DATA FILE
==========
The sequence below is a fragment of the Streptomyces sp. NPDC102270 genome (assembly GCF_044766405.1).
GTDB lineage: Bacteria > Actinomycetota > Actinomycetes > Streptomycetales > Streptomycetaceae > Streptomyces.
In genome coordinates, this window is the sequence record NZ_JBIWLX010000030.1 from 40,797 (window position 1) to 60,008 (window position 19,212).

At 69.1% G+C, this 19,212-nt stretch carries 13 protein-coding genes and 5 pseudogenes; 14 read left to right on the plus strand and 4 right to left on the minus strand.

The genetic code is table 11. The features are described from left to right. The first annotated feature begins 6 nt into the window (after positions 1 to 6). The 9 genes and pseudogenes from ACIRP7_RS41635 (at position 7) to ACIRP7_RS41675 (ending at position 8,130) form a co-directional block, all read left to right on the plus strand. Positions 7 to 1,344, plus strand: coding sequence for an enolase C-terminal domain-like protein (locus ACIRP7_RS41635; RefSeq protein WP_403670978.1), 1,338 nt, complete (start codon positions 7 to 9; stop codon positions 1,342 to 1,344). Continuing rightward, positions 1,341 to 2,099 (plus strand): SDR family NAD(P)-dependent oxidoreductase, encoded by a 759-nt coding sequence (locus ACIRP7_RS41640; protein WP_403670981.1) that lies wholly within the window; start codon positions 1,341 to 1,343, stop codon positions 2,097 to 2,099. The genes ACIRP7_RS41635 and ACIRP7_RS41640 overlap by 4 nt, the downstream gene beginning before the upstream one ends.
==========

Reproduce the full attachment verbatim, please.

The sequence below is a fragment of the Streptomyces sp. NPDC102270 genome (assembly GCF_044766405.1).
GTDB lineage: Bacteria > Actinomycetota > Actinomycetes > Streptomycetales > Streptomycetaceae > Streptomyces.
In genome coordinates, this window is the sequence record NZ_JBIWLX010000030.1 from 40,797 (window position 1) to 60,008 (window position 19,212).

At 69.1% G+C, this 19,212-nt stretch carries 13 protein-coding genes and 5 pseudogenes; 14 read left to right on the plus strand and 4 right to left on the minus strand.

The genetic code is table 11. The features are described from left to right. The first annotated feature begins 6 nt into the window (after positions 1 to 6). The 9 genes and pseudogenes from ACIRP7_RS41635 (at position 7) to ACIRP7_RS41675 (ending at position 8,130) form a co-directional block, all read left to right on the plus strand. Positions 7 to 1,344, plus strand: coding sequence for an enolase C-terminal domain-like protein (locus ACIRP7_RS41635; RefSeq protein WP_403670978.1), 1,338 nt, complete (start codon positions 7 to 9; stop codon positions 1,342 to 1,344). Continuing rightward, positions 1,341 to 2,099 (plus strand): SDR family NAD(P)-dependent oxidoreductase, encoded by a 759-nt coding sequence (locus ACIRP7_RS41640; protein WP_403670981.1) that lies wholly within the window; start codon positions 1,341 to 1,343, stop codon positions 2,097 to 2,099. The genes ACIRP7_RS41635 and ACIRP7_RS41640 overlap by 4 nt, the downstream gene beginning before the upstream one ends.